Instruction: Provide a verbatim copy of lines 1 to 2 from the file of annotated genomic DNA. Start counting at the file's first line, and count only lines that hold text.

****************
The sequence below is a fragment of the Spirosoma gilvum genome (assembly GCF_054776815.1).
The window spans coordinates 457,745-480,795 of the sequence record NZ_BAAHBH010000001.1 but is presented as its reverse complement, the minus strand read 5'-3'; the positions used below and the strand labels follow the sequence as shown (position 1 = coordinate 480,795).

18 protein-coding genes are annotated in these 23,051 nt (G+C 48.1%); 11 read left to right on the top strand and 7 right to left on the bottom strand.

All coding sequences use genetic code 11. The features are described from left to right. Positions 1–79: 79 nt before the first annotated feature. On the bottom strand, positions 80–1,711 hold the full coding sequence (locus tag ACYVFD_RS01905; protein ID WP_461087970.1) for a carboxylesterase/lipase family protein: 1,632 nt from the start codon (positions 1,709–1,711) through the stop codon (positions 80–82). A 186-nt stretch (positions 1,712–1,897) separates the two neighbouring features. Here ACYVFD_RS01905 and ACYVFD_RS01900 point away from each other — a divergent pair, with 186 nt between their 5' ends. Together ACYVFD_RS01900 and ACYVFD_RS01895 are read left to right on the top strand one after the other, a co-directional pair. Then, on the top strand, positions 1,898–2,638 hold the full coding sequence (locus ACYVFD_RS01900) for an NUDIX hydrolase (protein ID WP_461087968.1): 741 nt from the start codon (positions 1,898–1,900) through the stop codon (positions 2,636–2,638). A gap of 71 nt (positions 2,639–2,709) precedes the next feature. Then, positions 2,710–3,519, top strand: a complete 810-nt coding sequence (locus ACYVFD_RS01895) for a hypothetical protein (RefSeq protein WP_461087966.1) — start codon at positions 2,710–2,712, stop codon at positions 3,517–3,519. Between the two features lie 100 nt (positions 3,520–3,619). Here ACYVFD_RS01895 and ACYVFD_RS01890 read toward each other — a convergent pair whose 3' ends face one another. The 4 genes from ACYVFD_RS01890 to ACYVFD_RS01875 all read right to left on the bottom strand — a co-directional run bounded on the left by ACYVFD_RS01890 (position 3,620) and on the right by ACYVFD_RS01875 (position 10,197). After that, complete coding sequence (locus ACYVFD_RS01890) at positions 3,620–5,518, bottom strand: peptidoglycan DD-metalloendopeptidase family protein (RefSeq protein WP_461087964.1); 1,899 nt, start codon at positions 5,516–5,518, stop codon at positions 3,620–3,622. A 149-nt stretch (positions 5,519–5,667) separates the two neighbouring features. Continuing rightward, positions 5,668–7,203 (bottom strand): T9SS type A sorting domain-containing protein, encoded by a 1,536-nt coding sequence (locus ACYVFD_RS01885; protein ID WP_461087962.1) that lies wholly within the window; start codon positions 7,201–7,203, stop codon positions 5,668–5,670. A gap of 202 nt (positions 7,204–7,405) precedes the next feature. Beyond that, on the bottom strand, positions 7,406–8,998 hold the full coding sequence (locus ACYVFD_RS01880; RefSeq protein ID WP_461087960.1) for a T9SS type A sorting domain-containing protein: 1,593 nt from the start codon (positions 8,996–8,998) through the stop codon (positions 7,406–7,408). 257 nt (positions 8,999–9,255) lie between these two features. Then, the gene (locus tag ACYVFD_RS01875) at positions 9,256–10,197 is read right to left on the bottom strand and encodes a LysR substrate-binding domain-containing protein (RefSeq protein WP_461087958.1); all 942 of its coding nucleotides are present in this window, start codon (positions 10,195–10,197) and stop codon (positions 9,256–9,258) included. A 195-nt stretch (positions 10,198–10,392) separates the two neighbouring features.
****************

The sequence below is a fragment of the Spirosoma gilvum genome (assembly GCF_054776815.1).
The window spans coordinates 457,745-480,795 of the sequence record NZ_BAAHBH010000001.1 but is presented as its reverse complement, the minus strand read 5'-3'; the positions used below and the strand labels follow the sequence as shown (position 1 = coordinate 480,795).